Blog #1: Applying the Rule of Law Online

Introducing the Working Group 2 Blog Series:

Welcome to the Working Group 2 (WG2) Blog. The Group’s aim is to further strengthen rule of law principles and practices that protect and promote human rights online, whilst maximizing impact for social and economic development. In this forum, WG members will analyse current scenarios where the application of the rule of law online fails to promote these values and highlight areas where further research should be undertaken to meet the Group’s aim.

The rule of law has been around for quite some time. It can be traced back to the earliest forms of human civilization and represents, at its core, a will to temper or restrain arbitrary power. In the digital world, this matters more than ever. In order for the digital environment to act as an enabler for development and human rights, the application of rule of law principles online is imperative. Achieving sustainable technology-enabled development – also referred to as digital development – rests upon our ability to address this challenge.

To an extent, the way that the Internet is currently governed is an anomaly. For many years, it has passed under the radar of decision-makers, with little attention given to its governance, and with a general view that the self-governing virtual communities could resolve most problems via consensus.

Today, we are facing a reassertion of state power, coupled by increased incongruence of national information policy regimes, and the growing challenges to apply the rule of law in a digitally connected world. The question is no longer whether the Internet can or should be governed, as was the case in the ’90s, but rather what kind of global institutions, frameworks and approaches it requires to be governed effectively.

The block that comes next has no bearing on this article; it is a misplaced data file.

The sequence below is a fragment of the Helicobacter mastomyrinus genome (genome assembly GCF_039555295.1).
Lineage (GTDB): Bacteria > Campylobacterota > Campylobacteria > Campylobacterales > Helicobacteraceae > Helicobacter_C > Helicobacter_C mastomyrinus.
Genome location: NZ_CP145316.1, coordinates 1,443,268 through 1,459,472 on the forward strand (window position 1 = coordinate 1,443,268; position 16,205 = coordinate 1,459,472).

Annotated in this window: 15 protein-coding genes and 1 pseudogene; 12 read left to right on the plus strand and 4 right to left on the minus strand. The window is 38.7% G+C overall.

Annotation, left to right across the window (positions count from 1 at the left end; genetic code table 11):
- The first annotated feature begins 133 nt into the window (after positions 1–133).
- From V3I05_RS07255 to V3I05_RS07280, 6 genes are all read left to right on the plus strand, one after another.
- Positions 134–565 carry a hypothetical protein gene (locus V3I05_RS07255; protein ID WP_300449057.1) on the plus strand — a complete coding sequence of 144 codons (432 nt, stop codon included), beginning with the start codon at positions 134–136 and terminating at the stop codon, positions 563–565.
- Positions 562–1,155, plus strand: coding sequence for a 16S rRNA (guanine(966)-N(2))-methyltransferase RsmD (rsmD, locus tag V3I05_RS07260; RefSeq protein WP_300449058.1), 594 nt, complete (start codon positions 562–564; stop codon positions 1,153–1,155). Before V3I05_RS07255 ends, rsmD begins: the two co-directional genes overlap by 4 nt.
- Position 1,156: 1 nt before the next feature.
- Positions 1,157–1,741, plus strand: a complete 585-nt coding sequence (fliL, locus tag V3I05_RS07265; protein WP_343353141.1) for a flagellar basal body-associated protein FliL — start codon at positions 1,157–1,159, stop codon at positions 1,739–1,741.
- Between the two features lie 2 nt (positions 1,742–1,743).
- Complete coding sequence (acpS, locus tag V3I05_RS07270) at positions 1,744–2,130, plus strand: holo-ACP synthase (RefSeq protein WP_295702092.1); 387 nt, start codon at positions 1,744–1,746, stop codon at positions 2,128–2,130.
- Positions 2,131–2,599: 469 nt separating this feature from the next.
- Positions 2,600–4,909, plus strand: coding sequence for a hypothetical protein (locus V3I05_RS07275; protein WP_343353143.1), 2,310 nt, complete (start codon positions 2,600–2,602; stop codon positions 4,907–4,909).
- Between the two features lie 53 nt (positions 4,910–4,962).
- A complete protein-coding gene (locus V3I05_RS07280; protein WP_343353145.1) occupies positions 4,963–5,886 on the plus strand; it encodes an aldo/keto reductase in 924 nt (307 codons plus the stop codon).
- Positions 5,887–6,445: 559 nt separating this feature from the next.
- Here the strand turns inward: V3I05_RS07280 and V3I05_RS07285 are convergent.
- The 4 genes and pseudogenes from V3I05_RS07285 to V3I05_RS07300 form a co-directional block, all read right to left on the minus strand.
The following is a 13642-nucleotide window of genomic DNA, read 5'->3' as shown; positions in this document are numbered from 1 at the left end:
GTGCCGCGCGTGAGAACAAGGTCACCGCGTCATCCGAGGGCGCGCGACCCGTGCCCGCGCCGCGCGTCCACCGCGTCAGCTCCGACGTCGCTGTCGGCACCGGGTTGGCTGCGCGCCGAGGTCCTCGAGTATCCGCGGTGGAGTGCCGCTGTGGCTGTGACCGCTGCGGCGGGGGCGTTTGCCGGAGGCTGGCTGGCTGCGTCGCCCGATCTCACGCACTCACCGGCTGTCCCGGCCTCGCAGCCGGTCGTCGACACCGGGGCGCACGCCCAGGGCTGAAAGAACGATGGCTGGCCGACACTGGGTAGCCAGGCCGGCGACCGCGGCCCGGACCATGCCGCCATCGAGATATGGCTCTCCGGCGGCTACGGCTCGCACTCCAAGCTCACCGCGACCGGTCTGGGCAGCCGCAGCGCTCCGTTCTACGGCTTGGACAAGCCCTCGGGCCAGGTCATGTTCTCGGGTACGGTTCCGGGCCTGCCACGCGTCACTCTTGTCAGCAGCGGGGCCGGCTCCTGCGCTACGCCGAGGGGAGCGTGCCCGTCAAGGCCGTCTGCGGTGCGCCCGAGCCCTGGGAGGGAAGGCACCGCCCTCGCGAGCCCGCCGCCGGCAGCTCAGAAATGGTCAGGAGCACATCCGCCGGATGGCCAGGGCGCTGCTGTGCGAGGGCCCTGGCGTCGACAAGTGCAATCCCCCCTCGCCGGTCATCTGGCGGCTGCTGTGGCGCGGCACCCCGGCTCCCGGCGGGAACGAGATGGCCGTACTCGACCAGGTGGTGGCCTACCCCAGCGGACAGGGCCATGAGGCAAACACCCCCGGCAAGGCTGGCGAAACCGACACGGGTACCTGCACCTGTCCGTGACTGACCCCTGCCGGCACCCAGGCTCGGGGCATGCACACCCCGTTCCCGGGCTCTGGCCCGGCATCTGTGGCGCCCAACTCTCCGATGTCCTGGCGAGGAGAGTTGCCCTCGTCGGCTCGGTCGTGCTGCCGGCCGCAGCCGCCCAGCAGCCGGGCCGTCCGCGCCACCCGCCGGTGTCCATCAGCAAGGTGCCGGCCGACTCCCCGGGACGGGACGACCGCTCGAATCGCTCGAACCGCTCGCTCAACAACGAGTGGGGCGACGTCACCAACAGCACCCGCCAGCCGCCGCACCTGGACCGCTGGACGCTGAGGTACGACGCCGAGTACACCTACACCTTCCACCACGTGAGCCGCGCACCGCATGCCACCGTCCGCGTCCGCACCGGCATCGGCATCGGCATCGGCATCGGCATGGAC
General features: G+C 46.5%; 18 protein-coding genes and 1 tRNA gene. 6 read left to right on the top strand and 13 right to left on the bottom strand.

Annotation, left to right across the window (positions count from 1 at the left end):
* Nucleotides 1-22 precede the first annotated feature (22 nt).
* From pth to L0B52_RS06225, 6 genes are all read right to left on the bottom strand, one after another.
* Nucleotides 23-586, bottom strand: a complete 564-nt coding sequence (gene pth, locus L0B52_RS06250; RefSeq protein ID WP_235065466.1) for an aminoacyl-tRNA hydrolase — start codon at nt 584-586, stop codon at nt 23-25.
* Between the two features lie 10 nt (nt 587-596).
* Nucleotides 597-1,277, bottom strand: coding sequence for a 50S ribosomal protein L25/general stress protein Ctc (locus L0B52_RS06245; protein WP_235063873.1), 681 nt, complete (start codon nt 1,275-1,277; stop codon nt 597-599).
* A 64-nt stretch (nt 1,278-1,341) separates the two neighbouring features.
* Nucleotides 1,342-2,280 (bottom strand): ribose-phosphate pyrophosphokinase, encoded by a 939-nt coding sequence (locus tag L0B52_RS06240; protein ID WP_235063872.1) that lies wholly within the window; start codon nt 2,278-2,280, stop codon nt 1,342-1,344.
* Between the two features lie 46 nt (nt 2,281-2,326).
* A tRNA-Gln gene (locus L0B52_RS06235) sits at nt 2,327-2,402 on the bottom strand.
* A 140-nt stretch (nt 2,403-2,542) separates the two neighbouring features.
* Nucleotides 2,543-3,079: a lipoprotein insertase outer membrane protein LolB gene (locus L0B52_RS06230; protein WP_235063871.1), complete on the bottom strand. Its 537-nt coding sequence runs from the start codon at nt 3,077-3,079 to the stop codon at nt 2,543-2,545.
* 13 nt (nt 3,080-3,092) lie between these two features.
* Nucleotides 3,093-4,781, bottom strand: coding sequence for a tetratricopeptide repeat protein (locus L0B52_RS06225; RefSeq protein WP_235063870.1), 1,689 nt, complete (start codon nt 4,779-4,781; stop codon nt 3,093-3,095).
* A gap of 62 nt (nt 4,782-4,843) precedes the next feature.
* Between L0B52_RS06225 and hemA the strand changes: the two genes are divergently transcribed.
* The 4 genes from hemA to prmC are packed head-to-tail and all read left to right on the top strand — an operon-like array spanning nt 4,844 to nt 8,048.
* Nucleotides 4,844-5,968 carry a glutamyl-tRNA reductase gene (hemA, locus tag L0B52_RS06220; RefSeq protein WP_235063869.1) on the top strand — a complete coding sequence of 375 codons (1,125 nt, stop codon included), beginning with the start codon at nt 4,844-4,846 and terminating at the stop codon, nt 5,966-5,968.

One fundamental factor behind the exponential growth of digital development, and the strong linkages to human development, is freedom on the Internet and the extension of our offline rights and liberties to an online world.

As a result, the UN Human Rights Council, in its resolutions 20/8 and 26/13 took note of this, and emphasised the importance of respect for human rights online. At the same time, states have a legitimate stake in cyberspace from a law enforcement and crime prevention perspective, in particular considering that a number of illicit activities such as drug trafficking, money laundering and fraud have become digital activities. Moreover, national security imperatives presuppose that states can gather intelligence and ward off cybersecurity threats – for instance from extremists and radical groups that are connecting online.

In all of these instances, from protection of individuals’ rights on the Internet, law enforcement and cybersecurity, states are required to follow due process and respect rule of law principles. There is, however, no specific treaty or framework to regulate cyberspace from the perspective of the rule of law – an attempt to create such an international agreement would likely be unconstructive given how quickly the ICT space evolves and the current lack of international consensus on internet governance.